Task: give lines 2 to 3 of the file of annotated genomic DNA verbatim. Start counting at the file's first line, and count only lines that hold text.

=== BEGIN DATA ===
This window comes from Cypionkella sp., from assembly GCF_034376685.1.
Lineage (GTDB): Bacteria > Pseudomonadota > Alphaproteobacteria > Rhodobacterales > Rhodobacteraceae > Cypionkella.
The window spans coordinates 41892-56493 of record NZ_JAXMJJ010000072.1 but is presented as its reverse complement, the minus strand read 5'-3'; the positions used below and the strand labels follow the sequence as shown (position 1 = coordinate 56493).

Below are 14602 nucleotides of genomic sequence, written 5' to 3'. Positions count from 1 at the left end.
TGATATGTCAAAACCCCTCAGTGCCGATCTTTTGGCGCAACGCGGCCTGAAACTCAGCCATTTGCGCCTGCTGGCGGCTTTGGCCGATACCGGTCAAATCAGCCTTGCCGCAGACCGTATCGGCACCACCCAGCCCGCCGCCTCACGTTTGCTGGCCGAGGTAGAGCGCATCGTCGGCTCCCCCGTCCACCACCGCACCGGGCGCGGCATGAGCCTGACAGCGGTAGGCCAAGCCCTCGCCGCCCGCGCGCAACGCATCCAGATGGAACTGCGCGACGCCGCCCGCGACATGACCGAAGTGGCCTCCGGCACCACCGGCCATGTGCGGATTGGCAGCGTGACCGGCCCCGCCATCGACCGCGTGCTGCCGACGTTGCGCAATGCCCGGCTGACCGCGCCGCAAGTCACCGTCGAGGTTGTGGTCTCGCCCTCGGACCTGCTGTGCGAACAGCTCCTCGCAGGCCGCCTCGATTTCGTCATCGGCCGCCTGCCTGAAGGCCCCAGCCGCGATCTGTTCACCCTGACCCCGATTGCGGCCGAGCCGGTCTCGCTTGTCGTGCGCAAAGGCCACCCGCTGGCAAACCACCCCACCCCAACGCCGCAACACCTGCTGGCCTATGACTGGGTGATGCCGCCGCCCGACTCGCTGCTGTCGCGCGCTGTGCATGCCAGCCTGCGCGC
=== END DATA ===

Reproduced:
Lineage (GTDB): Bacteria > Pseudomonadota > Alphaproteobacteria > Rhodobacterales > Rhodobacteraceae > Cypionkella.
The window spans coordinates 41892-56493 of record NZ_JAXMJJ010000072.1 but is presented as its reverse complement, the minus strand read 5'-3'; the positions used below and the strand labels follow the sequence as shown (position 1 = coordinate 56493).